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 Mathematics , 2007, Abstract: We study the cutoff phenomenon for generalized riffle shuffles where, at each step, the deck of cards is cut into a random number of packs of multinomial sizes which are then riffled together.
 Mathematics , 2005, DOI: 10.1214/009117905000000675 Abstract: By a well-known result of Bayer and Diaconis, the maximum entropy model of the common riffle shuffle implies that the number of riffle shuffles necessary to mix a standard deck of 52 cards is either 7 or 11--with the former number applying when the metric used to define mixing is the total variation distance and the latter when it is the separation distance. This and other related results assume all 52 cards in the deck to be distinct and require all $52!$ permutations of the deck to be almost equally likely for the deck to be considered well mixed. In many instances, not all cards in the deck are distinct and only the sets of cards dealt out to players, and not the order in which they are dealt out to each player, needs to be random. We derive transition probabilities under riffle shuffles between decks with repeated cards to cover some instances of the type just described. We focus on decks with cards all of which are labeled either 1 or 2 and describe the consequences of having a symmetric starting deck of the form $1,...,1,2,...,2$ or $1,2,...,1,2$. Finally, we consider mixing times for common card games.
 Jason Fulman Mathematics , 1997, Abstract: This paper studies biased riffle shuffles, first defined by Diaconis, Fill, and Pitman. These shuffles generalize the well-studied Gilbert-Shannon-Reeds shuffle and convolve nicely. An upper bound is given for the time for these shuffles to converge to the uniform distribution; this matches lower bounds of Lalley. A careful version of a bijection of Gessel leads to a generating function for cycle structure after one of these shuffles and gives new results about descents in random permutations. Results are also obtained about the inversion and descent structure of a permutation after one of these shuffles.
 Mathematics , 2009, Abstract: We study the Gilbert-Shannon-Reeds model for riffle shuffles and ask 'How many times must a deck of cards be shuffled for the deck to be in close to random order?'. In 1992, Bayer and Diaconis gave a solution which gives exact and asymptotic results for all decks of practical interest, e.g. a deck of 52 cards. But what if one only cares about the colors of the cards or disregards the suits focusing solely on the ranks? More generally, how does the rate of convergence of a Markov chain change if we are interested in only certain features? Our exploration of this problem takes us through random walks on groups and their cosets, discovering along the way exact formulas leading to interesting combinatorics, an 'amazing matrix', and new analytic methods which produce a completely general asymptotic solution that is remarkable accurate.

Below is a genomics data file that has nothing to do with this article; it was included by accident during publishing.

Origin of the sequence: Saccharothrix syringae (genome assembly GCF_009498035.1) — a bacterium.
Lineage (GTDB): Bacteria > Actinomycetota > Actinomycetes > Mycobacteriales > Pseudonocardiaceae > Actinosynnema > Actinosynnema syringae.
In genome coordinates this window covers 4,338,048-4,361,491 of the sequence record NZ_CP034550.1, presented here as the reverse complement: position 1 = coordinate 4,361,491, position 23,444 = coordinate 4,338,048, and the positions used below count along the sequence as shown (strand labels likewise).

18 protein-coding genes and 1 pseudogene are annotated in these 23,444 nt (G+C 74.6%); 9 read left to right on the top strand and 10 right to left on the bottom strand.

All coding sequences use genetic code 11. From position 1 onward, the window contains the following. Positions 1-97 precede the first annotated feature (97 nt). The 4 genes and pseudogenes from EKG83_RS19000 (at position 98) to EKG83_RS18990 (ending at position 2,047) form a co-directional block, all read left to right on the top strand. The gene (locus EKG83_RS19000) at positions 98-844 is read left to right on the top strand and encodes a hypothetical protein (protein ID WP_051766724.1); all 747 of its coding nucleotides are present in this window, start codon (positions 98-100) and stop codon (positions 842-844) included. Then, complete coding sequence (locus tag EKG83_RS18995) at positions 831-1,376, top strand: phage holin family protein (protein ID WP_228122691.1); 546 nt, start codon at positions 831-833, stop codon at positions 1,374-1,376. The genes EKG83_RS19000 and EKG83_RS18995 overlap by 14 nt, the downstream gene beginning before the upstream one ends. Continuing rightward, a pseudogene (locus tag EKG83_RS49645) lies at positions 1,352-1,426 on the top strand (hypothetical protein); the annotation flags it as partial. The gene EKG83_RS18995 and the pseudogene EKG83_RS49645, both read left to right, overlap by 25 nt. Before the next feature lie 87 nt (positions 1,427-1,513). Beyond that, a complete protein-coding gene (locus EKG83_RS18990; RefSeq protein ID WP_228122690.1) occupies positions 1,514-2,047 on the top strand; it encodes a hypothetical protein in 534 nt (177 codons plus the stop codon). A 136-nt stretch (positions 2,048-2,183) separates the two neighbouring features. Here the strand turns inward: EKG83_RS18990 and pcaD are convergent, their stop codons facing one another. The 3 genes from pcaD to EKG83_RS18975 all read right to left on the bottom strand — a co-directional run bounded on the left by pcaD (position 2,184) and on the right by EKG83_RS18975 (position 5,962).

Mathematics , 2011, Abstract: The well-known Gilbert-Shannon-Reeds model for riffle shuffles assumes that the cards are initially cut 'about in half' and then riffled together. We analyze a natural variant where the initial cut is biased. Extending results of Fulman (1998), we show a sharp cutoff in separation and L-infinity distances. This analysis is possible due to the close connection between shuffling and quasisymmetric functions along with some complex analysis of a generating function.
 Umit Islak Mathematics , 2013, Abstract: This paper studies statistics of riffle shuffles by relating them to random word statistics with the use of inverse shuffles. Asymptotic normality of the number of descents and inversions in riffle shuffles with convergence rates of order $1/\sqrt{n}$ in the Kolmogorov distance are proven. Results are also given about the lengths of the longest alternating subsequences of random permutations resulting from riffle shuffles. A sketch of how the theory of multisets can be useful for statistics of a variation of top $m$ to random shuffles is presented.
 Richard P. Stanley Mathematics , 1999, Abstract: This paper concerns a probability distribution on the symmetric group generalizing the riffle shuffle of Bayer, Diaconis, and others. There are close connections with the theory of quasisymmetric and symmetric functions.
 Swapneel Mahajan Mathematics , 2001, Abstract: The random-to-top and the riffle shuffle are two well-studied methods for shuffling a deck of cards. These correspond to the symmetric group $S_n$, i.e., the Coxeter group of type $A_{n-1}$. In this paper, we give analogous shuffles for the Coxeter groups of type $B_n$ and $D_n$. These can be interpreted as shuffles on a signed'' deck of cards. With these examples as motivation, we abstract the notion of a shuffle algebra which captures the connection between the algebraic structure of the shuffles and the geometry of the Coxeter groups. We also briefly discuss the generalisation to buildings which leads to q-analogues.
 Mathematics , 2009, Abstract: We study how many riffle shuffles are required to mix n cards if only certain features of the deck are of interest, e.g. suits disregarded or only the colors of interest. For these features, the number of shuffles drops from 3/2 log_2(n) to log_2(n). We derive closed formulae and an asymptotic `rule of thumb' formula which is remarkably accurate.
 Mathematics , 2014, Abstract: As a continuation to our previous work, we consider a generalization of carries process. Our results are : (i) right eigenvectors of the transition probability matrix, (ii) correlation of carries between different steps, and (iii) generalized riffle shuffle having the same distribution as that of the generalized carries process.
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